[0058] Thus, the image editing system can scale the source content 108 when placed within the destination image 104 in accordance with an initial position of the source content 108 relative to any number of detected faces 110 within the destination image 104. In one or more embodiments, the image editing system scales the source content 108 based on a Euclidean distance between the face 108 of the source content 106 and one or more nearby faces 118. Alternatively, in one or more embodiments, the image editing system scales the source content 106 based on a vertical, horizontal, or other positional axis of one or more detected faces 110 relative to the face 108 of the source content 106.

[0059] In addition to scaling the source content 106 when placed at the initial position within the destination image 104, the image editing system can further enable a user to relocate the source content 106 from the initial position to another position within the destination image 104. In particular, a user can select the source content 106 and manually move the source content 106 from the initial position to another position within the destination image 104. For example, in one or more embodiments, a user selects the source content 106 positioned at a first location as shown in FIG. 1D and move the source content 106 to a second location as shown in FIG. 1E. Additionally, as shown in FIGS. 1E-1F, the user can move the source content 106 from the second location to a third location. It is appreciated that the user can move the source content any number of times to any position within the destination image 104.

[0060] Upon detecting a relocation of the source content 104 from a first position (e.g., initial position) to a second position within the destination image 104, the image editing system can rescale the source content 106 to correspond to the new position within the destination image 104. In particular, the image editing system can rescale the source content 106 to correspond to one or more of the detected faces 110 within the destination image 104 that have a position associated with the new position of the source content 106. For example, as shown in FIG. 1E, the image editing system rescales the source content 106 to correspond to a size of one or more nearby faces 118d-118g based on a proximity of the nearby faces 118d-118g relative to the new position of the source content 106. Additionally or alternatively, the image editing system rescales the source content 106 to correspond to a size of one or more of the detected faces 110 that have a similar horizontal or vertical position as the relocated source content 106. For example, the image editing system rescales the source content 106 such that the face 108 within the source content 106 corresponds to a size of one or both of the nearby faces 118f-118g on the same horizontal axis (or otherwise sharing a similar horizontal position) as the face 108 of the source content 106.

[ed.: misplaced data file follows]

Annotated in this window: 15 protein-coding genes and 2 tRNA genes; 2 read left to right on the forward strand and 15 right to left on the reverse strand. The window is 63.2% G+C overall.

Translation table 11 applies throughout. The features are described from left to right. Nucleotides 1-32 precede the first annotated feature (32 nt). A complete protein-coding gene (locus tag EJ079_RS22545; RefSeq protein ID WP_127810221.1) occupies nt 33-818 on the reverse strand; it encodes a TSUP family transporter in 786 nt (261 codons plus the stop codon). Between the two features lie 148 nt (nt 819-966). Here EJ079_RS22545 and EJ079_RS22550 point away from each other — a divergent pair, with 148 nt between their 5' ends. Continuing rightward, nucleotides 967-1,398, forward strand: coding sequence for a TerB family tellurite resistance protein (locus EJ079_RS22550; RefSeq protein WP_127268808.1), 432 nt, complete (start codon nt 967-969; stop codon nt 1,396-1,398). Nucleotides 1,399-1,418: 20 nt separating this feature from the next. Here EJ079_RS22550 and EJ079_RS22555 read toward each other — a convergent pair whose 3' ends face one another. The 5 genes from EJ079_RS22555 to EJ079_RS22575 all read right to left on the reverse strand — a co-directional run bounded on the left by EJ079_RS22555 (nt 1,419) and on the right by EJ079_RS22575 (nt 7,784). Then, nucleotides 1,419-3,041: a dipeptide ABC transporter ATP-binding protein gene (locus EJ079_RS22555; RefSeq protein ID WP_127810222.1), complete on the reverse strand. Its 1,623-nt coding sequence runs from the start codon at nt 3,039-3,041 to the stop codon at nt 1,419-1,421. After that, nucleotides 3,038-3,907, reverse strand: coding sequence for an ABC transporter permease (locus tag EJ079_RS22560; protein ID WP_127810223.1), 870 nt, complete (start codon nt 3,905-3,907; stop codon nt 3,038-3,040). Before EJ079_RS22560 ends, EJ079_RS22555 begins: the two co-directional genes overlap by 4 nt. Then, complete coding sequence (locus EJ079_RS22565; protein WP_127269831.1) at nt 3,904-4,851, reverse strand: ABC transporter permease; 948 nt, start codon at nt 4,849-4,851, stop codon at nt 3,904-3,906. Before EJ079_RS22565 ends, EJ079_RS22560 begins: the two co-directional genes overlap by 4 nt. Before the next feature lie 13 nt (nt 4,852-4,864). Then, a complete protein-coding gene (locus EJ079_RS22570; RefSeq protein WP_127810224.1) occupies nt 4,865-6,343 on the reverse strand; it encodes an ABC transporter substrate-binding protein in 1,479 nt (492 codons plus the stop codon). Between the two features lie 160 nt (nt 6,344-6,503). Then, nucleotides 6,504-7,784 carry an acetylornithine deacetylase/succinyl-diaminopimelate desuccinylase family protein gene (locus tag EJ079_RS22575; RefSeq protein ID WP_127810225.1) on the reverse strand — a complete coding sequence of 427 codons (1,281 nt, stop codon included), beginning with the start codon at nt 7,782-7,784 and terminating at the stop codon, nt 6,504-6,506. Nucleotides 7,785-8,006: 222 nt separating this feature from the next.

[0061] In one or more embodiments, the image editing system rescales the source content 106 upon completing the relocation of the source content 106 to the second position. For example, in response to detecting a user input selecting and moving the source content from the first position as shown in FIG. 1D to the second position as shown in FIG. 1E, the image editing system rescales the source content 106 from a first size shown in FIG. 1D to the second size shown in FIG. 1E. In particular, as shown in FIGS. 1D-1E, in response to detecting that a user input has relocated the source content 106 from the first position to the second position, the image editing system rescales the source content 106 from a larger size corresponding to the size of nearby faces 118a-118c associated with the first position to a smaller size corresponding to the size of nearby faces 118d-118f associated with the second position.

[0062] In one or more embodiments, the image editing system incrementally rescales the source content 106 to correspond to incremental positions of the source content 106 between the first and second position within the destination image 104. In particular, where a user input involves input that causes the source content 106 to move along a path between the first position and the second position, the image editing system dynamically rescales the source content 106 to correspond to one or more of the detected faces 110 associated with different positions along the path between the first position and the second position. For example, a user input may include user selection and movement (e.g., click and drag) of the source content 108 that causes to the source content 108 to move along a user-defined path between the first position and the second position. In response to the user input, the image editing system can incrementally rescale source content 106 at different points along the user-defined path (e.g., prior to the user completing the user input including the selection and movement).